“They never sent me a letter saying, you know, your account is this much overdrawn and it’s time to start paying some of the money back,” he said. Moore served six months in jail before a judge set him free, saying what he’d done was dishonest   but —   critically — not illegal. New clothes. Luke Moore thought has had life figured out. Traveling. Moore pretty quickly realized he could live an entirely different lifestyle on the bank’s money. “The court ruled that there was absolutely no evidence that a crime had even been committed. I pulled the curtains across and they were like, ‘It’s the police. And while he always expected the bank to come calling for its money, he didn’t expect the whole thing to come crashing down the way it did. “I sort of just took a gamble really one day, I think. An error at the Australian 22-year-old’s bank was allowing him to withdraw tens of thousands of dollars without ever being asked to make any payment. Luke Moore says he is studying to become a criminal lawyer. That’s when it all sort of started — me being able to access this enormous line of credit,” Moore said. He went on two holidays to Thailand, both for about two months each. “[Instead], I was in the bedroom and there’s a knock at the window. Parties. I was going up there just for a weekend to see one of my friends and I ended up staying there for about the next 12 months.”
All told, Moore took about $1.5 million (2 million Australian dollars) before the bank caught on to what was going on. He was released, his conviction vacated. For the prosecution to prove that I had obtained money by deception they had to prove that I wasn’t authorized to do what I did on the account. By looking at the terms of conditions of the account that I had in place with the bank, it clearly said that I was authorized to direct debit and overdraw your account,” Moore said. At the same time, his paychecks were going into another account. If you don’t open the front door we’re going to kick it in.'”
That was December 2012 — and the start of a months-long trip through the Australian legal system, where Moore faced charges of fraud relating to taking money by deception. Moore says he’s now studying to be a criminal lawyer. New cars. Moore ended up with four cars — including an   Aston Martin DB7 (original retail price: $140,000), the same car that was in James Bond films — and a fishing boat. I rang up a home loan company and asked them if they could, instead of direct debiting my usual $500 a fortnight [every two weeks], if they could debit $5,000. And yet, the bank never stopped him from withdrawing, even though his account plunged deeper and deeper into negative territory. “Oh the lifestyle change was incredible,” Moore said. Drugs. “I decided to go up for a holiday to Surfers Paradise, the Gold Coast. This story was first published by the CBC’s As It Happens. Moore was convicted and   sent to prison — but a funny thing happened during his appeal.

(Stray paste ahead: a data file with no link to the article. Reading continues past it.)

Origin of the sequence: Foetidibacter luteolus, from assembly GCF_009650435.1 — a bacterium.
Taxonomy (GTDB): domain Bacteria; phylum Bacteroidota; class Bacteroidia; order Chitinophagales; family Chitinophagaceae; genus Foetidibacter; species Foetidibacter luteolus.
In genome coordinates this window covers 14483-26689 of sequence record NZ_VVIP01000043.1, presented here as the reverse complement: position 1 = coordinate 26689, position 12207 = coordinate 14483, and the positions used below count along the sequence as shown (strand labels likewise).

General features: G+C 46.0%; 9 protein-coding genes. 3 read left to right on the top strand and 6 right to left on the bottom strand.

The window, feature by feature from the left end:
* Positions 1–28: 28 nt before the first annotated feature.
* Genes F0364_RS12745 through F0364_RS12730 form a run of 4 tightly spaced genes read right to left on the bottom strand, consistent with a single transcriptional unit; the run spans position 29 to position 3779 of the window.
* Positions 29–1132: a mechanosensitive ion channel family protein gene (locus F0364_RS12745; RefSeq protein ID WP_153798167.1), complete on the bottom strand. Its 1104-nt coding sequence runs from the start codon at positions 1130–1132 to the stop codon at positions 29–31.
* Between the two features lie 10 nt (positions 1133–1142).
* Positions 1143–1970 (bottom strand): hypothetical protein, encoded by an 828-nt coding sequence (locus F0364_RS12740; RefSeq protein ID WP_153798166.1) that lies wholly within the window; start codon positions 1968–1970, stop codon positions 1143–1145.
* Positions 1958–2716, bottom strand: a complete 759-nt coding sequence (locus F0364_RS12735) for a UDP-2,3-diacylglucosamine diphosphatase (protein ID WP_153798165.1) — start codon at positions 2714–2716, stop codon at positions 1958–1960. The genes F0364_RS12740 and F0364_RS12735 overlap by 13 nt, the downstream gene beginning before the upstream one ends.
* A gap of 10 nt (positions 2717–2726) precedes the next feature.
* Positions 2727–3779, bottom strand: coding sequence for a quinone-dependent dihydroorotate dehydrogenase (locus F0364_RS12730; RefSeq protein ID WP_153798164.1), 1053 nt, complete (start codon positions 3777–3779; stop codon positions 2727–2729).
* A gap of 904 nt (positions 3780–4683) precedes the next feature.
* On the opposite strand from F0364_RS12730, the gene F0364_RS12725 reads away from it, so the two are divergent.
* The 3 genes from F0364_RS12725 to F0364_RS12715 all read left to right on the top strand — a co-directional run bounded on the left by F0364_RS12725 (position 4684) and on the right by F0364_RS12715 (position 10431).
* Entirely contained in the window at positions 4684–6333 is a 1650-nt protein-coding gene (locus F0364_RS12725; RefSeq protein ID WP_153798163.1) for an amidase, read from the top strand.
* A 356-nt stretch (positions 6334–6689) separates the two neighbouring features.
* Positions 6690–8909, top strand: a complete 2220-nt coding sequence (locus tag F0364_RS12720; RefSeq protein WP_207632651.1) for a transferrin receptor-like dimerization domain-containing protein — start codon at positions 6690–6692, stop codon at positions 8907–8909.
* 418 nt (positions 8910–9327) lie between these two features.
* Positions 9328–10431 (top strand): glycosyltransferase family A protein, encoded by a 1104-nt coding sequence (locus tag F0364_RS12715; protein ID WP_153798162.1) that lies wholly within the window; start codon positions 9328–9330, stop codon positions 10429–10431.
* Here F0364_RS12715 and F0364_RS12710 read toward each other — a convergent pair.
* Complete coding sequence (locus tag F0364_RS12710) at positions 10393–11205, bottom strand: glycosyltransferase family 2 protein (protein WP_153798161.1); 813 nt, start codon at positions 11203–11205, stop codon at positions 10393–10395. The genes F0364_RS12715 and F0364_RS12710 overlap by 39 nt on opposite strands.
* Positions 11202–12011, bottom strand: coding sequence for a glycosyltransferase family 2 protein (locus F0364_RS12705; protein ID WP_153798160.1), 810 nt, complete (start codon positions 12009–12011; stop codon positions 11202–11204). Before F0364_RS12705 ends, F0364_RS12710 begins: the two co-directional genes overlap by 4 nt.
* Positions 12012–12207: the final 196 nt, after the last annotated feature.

What is often called ‘illegal immigration’ isn’t really illegal

It was the lowest number in any of the past eight years. Away from the borders, the federal government rarely enforces immigration law. “Throughout the twentieth century the United States has arranged to import Mexican workers while pretending not to do so.”
Legal scholar Eric Posner refers to the situation as an “illegal immigration system.” He says it’s wrong to think that unauthorized immigrants live here illegally. “That was when everything changed for me, thanks to President Ronald Reagan, who made the Simpson-Rodino law, and that’s when I got my papers,” he said in Spanish. The law treats many immigration violations as civil offenses, not as crimes. And the government focuses most of its attention on unauthorized immigrants who have committed crimes. But most of those deportations happened right near the border. Why? Immigration raids scared off workers and disrupted the harvest. Responses came back quickly. But for years, immigration has been so politically explosive that Congress hasn’t increased the number of legal visas. I’m a news reporter and I’ve been writing about Mexican immigration for many years. And on the relatively rare occasions that immigration law is enforced in the interior of the country, it can be severe. Is he a “bad” immigrant who broke the law? Consider the story of Rosalio Navarro, a friendly, talkative man who was 59 when I met him several years ago. You may have heard immigration advocates refer to Obama as the “deporter-in-chief” for sending huge numbers of immigrants out of the country. But it misses an important point. More: These asylum-seekers are being forced to raise their kids in immigration ‘jails’